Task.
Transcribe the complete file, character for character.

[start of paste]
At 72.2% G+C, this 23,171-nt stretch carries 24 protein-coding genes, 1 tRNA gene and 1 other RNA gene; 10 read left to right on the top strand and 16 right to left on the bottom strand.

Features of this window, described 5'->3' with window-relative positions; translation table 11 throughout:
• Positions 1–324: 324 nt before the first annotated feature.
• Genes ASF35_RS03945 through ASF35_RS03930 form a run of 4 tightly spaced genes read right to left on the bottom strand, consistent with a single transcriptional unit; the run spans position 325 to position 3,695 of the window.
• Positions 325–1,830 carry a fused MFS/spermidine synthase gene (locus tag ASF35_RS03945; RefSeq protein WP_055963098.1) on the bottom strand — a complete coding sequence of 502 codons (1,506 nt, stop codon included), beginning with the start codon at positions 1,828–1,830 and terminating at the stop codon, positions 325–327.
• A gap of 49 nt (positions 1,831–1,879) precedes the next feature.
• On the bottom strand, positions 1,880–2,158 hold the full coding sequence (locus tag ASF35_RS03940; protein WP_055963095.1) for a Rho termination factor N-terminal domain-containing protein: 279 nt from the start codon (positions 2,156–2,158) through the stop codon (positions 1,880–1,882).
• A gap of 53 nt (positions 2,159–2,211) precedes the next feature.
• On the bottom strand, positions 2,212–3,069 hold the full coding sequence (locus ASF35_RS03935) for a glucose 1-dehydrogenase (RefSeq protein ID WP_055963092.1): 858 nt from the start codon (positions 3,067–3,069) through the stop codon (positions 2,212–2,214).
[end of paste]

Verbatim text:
At 72.2% G+C, this 23,171-nt stretch carries 24 protein-coding genes, 1 tRNA gene and 1 other RNA gene; 10 read left to right on the top strand and 16 right to left on the bottom strand.

Features of this window, described 5'->3' with window-relative positions; translation table 11 throughout:
• Positions 1–324: 324 nt before the first annotated feature.
• Genes ASF35_RS03945 through ASF35_RS03930 form a run of 4 tightly spaced genes read right to left on the bottom strand, consistent with a single transcriptional unit; the run spans position 325 to position 3,695 of the window.
• Positions 325–1,830 carry a fused MFS/spermidine synthase gene (locus tag ASF35_RS03945; RefSeq protein WP_055963098.1) on the bottom strand — a complete coding sequence of 502 codons (1,506 nt, stop codon included), beginning with the start codon at positions 1,828–1,830 and terminating at the stop codon, positions 325–327.
• A gap of 49 nt (positions 1,831–1,879) precedes the next feature.
• On the bottom strand, positions 1,880–2,158 hold the full coding sequence (locus tag ASF35_RS03940; protein WP_055963095.1) for a Rho termination factor N-terminal domain-containing protein: 279 nt from the start codon (positions 2,156–2,158) through the stop codon (positions 1,880–1,882).
• A gap of 53 nt (positions 2,159–2,211) precedes the next feature.
• On the bottom strand, positions 2,212–3,069 hold the full coding sequence (locus ASF35_RS03935) for a glucose 1-dehydrogenase (RefSeq protein ID WP_055963092.1): 858 nt from the start codon (positions 3,067–3,069) through the stop codon (positions 2,212–2,214).